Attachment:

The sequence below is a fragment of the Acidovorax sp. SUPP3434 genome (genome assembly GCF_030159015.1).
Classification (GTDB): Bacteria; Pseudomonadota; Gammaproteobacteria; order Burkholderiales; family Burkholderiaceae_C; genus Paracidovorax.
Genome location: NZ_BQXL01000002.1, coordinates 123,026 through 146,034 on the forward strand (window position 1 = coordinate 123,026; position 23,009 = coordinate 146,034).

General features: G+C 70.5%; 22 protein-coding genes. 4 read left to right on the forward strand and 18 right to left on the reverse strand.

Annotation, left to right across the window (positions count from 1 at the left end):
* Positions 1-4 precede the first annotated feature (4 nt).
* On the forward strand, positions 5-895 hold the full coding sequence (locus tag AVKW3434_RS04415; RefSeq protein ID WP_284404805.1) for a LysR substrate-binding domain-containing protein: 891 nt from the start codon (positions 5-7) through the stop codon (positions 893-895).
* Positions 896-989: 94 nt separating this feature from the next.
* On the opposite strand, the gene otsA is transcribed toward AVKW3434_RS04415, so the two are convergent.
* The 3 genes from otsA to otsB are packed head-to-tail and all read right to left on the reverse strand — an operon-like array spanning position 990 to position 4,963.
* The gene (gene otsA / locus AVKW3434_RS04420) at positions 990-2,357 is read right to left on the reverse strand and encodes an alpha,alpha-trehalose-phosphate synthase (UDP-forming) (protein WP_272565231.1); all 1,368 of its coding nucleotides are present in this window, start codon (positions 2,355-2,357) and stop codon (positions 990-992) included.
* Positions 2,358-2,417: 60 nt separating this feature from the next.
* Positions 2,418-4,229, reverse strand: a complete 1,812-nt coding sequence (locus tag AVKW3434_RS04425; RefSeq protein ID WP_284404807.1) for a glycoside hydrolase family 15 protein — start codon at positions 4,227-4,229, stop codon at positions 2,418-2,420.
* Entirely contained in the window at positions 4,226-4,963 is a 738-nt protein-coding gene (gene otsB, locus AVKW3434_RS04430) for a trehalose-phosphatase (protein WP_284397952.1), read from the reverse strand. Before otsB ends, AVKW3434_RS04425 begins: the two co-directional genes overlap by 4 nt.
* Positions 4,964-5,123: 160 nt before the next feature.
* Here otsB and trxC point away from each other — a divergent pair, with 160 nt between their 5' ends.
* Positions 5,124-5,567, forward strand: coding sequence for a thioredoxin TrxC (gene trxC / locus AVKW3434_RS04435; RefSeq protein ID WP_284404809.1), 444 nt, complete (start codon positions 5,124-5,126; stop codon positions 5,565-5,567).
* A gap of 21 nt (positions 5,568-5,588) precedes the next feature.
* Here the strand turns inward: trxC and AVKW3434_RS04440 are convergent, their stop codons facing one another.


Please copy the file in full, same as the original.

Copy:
The sequence below is a fragment of the Acidovorax sp. SUPP3434 genome (genome assembly GCF_030159015.1).
Classification (GTDB): Bacteria; Pseudomonadota; Gammaproteobacteria; order Burkholderiales; family Burkholderiaceae_C; genus Paracidovorax.
Genome location: NZ_BQXL01000002.1, coordinates 123,026 through 146,034 on the forward strand (window position 1 = coordinate 123,026; position 23,009 = coordinate 146,034).

General features: G+C 70.5%; 22 protein-coding genes. 4 read left to right on the forward strand and 18 right to left on the reverse strand.

Annotation, left to right across the window (positions count from 1 at the left end):
* Positions 1-4 precede the first annotated feature (4 nt).
* On the forward strand, positions 5-895 hold the full coding sequence (locus tag AVKW3434_RS04415; RefSeq protein ID WP_284404805.1) for a LysR substrate-binding domain-containing protein: 891 nt from the start codon (positions 5-7) through the stop codon (positions 893-895).
* Positions 896-989: 94 nt separating this feature from the next.
* On the opposite strand, the gene otsA is transcribed toward AVKW3434_RS04415, so the two are convergent.
* The 3 genes from otsA to otsB are packed head-to-tail and all read right to left on the reverse strand — an operon-like array spanning position 990 to position 4,963.
* The gene (gene otsA / locus AVKW3434_RS04420) at positions 990-2,357 is read right to left on the reverse strand and encodes an alpha,alpha-trehalose-phosphate synthase (UDP-forming) (protein WP_272565231.1); all 1,368 of its coding nucleotides are present in this window, start codon (positions 2,355-2,357) and stop codon (positions 990-992) included.
* Positions 2,358-2,417: 60 nt separating this feature from the next.
* Positions 2,418-4,229, reverse strand: a complete 1,812-nt coding sequence (locus tag AVKW3434_RS04425; RefSeq protein ID WP_284404807.1) for a glycoside hydrolase family 15 protein — start codon at positions 4,227-4,229, stop codon at positions 2,418-2,420.
* Entirely contained in the window at positions 4,226-4,963 is a 738-nt protein-coding gene (gene otsB, locus AVKW3434_RS04430) for a trehalose-phosphatase (protein WP_284397952.1), read from the reverse strand. Before otsB ends, AVKW3434_RS04425 begins: the two co-directional genes overlap by 4 nt.
* Positions 4,964-5,123: 160 nt before the next feature.
* Here otsB and trxC point away from each other — a divergent pair, with 160 nt between their 5' ends.
* Positions 5,124-5,567, forward strand: coding sequence for a thioredoxin TrxC (gene trxC / locus AVKW3434_RS04435; RefSeq protein ID WP_284404809.1), 444 nt, complete (start codon positions 5,124-5,126; stop codon positions 5,565-5,567).
* A gap of 21 nt (positions 5,568-5,588) precedes the next feature.
* Here the strand turns inward: trxC and AVKW3434_RS04440 are convergent, their stop codons facing one another.